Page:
Mott Family Mixing or Serving Table, New York, 1745-1760. (FR2016044)
Mahogany and marble, with poplar secondary. Height (frame) 28”, Width (overall) 26”,Depth (overall) 19 ½”.
This diminutive table embodies the bold design and rich carving found on New York City’s finest colonial furniture. The three principal features—carved claw feet, understated leaves-and-flowers on the knees; and three-dimensional shell with leafy scrolls of the skirt— appear periodically in a circle of artisans who practised their trade in colonial Manhattan in the mid-eighteenth century. They produced some of the most ambitiously ornamented furniture of the Baroque era, including a significant group of chairs for the Van Renssaelaer and Van Cordtlandt families of Albany and New York City.
The table’s design and detail suggest it originates as early as the 1740s. The small scale is typical of tea tables from the 1730s and 1740s, and reflects the scale of tea pots and tea cups, which remained small in an era when tea remained extremely expensive. Furthermore, the bold character of the baroque shell and the meandering leafage, and the strength of the molding surrounding the marble, bespeak the confident Baroque taste embraced by the Dutch well before mid- century. The table has another feature that bespeaks the early date: In contrast to later furniture on which carved details and moldings are created separately, and then applied to the frame, here, the maker carved the molded edge around the top, and the naturalistic details of the front rail, from a solid piece of mahogany stock measuring fully 2” thick. In short, he carved and molded the aesthetic features as an integral part of not just the design, but also as an essential part of the structure needed to support the substantial piece on marble on top.
THE CARVED SHELL: In style, the shell brings to mind the substantial shells that appear in fine New York chairs and architectural interiors, yet has no precise parallel in the city.
Despite the seemingly unique character of the ornament, it reflects detailed techinques and compositional arrangements that were popular among New York carvers of the era. Whether in the heavy undercutting of the shell, the layout of the skirt design, the weight of the moldings, or the floral carved knees, the piece relates in varied ways to other New York furniture of the era.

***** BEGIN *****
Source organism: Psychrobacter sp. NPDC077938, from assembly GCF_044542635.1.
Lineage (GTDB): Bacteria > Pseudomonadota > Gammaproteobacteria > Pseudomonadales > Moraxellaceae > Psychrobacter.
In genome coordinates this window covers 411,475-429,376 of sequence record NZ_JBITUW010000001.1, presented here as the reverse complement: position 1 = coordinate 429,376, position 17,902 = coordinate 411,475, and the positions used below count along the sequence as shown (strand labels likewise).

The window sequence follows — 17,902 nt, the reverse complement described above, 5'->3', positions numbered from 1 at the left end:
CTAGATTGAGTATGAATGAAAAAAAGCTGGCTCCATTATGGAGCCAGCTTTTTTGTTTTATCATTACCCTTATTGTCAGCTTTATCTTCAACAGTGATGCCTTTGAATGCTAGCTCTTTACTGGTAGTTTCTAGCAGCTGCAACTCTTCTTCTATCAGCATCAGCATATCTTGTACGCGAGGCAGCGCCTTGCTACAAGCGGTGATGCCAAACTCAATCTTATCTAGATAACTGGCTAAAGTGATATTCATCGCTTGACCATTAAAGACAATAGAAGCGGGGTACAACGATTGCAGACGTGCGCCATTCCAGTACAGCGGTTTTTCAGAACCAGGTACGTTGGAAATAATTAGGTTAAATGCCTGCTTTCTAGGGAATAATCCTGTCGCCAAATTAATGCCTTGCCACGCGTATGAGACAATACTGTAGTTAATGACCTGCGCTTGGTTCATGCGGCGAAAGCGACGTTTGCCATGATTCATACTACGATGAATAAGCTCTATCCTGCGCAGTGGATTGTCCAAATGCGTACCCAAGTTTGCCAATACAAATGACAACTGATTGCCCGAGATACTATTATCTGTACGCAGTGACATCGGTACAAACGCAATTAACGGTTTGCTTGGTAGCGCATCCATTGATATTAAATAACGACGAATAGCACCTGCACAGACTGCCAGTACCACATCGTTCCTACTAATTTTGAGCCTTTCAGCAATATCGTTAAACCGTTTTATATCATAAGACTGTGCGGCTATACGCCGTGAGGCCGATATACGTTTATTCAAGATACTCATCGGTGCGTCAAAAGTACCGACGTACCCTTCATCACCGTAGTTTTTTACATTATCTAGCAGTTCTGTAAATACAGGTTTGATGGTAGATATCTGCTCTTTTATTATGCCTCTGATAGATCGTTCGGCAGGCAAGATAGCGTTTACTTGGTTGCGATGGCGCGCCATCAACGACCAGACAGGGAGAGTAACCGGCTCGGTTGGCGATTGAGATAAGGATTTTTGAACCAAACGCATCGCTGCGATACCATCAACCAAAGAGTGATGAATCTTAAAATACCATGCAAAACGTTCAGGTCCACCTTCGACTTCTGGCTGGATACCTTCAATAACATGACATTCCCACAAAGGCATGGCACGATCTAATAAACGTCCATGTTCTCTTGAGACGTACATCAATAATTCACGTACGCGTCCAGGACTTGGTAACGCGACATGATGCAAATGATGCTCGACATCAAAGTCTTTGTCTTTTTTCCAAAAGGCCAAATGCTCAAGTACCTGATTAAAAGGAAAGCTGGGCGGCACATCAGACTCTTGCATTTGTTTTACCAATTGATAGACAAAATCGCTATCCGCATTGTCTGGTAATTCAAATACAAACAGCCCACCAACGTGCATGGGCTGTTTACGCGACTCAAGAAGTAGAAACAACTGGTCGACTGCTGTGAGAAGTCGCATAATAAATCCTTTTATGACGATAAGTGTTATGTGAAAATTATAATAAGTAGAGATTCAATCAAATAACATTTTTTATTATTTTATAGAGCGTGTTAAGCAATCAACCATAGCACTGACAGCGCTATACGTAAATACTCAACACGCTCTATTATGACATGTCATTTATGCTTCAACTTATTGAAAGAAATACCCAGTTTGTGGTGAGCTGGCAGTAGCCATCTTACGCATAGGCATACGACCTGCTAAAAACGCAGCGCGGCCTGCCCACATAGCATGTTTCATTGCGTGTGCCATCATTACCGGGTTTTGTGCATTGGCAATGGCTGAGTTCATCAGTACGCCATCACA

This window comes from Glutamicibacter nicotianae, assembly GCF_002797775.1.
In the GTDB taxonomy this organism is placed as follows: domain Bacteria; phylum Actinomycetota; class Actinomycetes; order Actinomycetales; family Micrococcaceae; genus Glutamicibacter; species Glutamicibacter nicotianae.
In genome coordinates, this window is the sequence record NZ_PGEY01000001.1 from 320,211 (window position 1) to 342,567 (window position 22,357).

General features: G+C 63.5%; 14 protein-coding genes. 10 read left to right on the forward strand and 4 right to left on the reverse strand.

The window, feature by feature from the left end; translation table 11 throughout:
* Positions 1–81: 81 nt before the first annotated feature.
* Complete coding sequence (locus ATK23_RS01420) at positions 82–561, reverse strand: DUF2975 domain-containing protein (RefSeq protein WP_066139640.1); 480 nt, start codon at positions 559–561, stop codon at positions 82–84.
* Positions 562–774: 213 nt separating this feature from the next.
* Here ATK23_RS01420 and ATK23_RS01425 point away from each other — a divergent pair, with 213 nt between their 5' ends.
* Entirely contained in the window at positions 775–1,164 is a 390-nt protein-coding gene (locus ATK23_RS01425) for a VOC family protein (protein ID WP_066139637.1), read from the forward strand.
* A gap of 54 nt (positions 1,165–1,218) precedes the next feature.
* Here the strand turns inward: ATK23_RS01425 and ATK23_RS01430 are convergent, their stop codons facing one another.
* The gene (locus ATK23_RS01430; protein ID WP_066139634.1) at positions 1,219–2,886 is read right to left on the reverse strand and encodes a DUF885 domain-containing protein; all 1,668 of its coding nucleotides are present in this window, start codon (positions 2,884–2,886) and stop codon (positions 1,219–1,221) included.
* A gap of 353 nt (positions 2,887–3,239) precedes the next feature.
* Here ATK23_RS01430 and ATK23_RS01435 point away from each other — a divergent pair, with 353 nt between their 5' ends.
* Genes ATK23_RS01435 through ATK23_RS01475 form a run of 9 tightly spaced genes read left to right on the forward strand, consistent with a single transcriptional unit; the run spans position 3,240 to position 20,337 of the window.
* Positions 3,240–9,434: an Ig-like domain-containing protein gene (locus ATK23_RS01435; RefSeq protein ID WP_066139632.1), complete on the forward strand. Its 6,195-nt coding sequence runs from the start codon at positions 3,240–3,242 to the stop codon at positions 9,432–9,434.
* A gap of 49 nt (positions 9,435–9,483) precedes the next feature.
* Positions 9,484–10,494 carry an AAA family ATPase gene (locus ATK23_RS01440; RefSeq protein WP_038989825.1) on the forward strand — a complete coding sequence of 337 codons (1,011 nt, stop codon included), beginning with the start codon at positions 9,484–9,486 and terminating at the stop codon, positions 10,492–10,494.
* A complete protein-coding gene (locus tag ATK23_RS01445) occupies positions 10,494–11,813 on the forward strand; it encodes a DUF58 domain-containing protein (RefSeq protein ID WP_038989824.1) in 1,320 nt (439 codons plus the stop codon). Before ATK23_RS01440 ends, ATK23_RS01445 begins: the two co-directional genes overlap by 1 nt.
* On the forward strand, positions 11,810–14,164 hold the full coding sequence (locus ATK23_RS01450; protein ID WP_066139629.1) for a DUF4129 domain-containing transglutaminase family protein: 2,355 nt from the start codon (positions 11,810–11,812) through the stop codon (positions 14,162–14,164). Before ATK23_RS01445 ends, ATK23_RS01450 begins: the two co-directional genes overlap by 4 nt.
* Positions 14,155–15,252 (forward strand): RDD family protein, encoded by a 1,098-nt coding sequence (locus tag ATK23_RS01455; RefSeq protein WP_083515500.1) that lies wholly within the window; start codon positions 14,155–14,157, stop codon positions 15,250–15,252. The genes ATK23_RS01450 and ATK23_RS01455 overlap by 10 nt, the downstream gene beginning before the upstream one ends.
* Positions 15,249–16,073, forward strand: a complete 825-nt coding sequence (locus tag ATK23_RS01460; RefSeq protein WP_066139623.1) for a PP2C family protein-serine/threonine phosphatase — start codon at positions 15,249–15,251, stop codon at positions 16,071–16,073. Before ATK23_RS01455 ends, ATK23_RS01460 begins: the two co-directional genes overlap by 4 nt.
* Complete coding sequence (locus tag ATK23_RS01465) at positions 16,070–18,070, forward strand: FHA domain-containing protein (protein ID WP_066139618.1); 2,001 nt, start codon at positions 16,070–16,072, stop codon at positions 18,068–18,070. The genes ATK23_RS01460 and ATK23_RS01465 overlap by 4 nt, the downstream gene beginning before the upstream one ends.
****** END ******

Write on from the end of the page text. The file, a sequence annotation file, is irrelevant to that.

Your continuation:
Figure 3 The Mott table (top) and Van Renssaeler armchair Figure 4 (bottom) differ significantly in design, though in each case the maker incorporated a distinctive lozenge-and-roundel feature into the larger design.
On the table, it appears in the center of the shell (left), while on the chair, it commands the upper center of the splat. The detail periodically appears in other colonial New York furniture.
As on most New York furniture, the carver laid out the feet so they would be nearly square in format, and fit neatly within a cube, so that the talons descend more or less from each upper corner, with a slight bow to accommodate the apple-shaped ball that it grasps. There is significant webbing between the sinews of the upper tendons. Each of the outward talons has joints that diminish in scale—then transition to a claw that tapers to a sharp point just above the floor.
FLORAL KNEE CARVING: The carved knees on many New York pieces consist of an open flower set against radiating leaves. Those on Mott table (left) express the design with a four-petal flower against five radiating leaves, and offer a compelling contrast to another local piece—a 1750s New York tea table (center), where each knee (right) has a five-petal flower set against four radiating leaves. “Pie-Crust” tea table courtesy, Philip Bradley American Antiques.
The table’s legs and frame survive in a fine structural state, with all of the principal features intact. The marble is replaced. The only loss to the original carving was a tiny piece measuring 1” wide by ⅜” high that, the carver added to the upper tip as essential to projecting the design into a deeper third dimension in front of the upper molding—and now restored. The carving survives with fine detail, and the tips of all the claws are sharp and pointed. When acquired, the table retained two knee returns of considerable age. Although they are probably early replacements, they perfectly matched the impressions on the frame, and served as prototypes for the replacements. The only other replacements are the corner blocks inside the frame, which perfectly match the impressions left by the now-missing originals. Finish specialist Heather Dunphy of Cochranville, Pennsylvania, cleaned the surface of later accretions, removed an unsightly modern finish, and applied the shellac surface seen here. Replacement of the knee returns and blocking were done by Rob McCullough and Fred Hoover, Carvers and Conservators, of Paradise, Pennsylvania.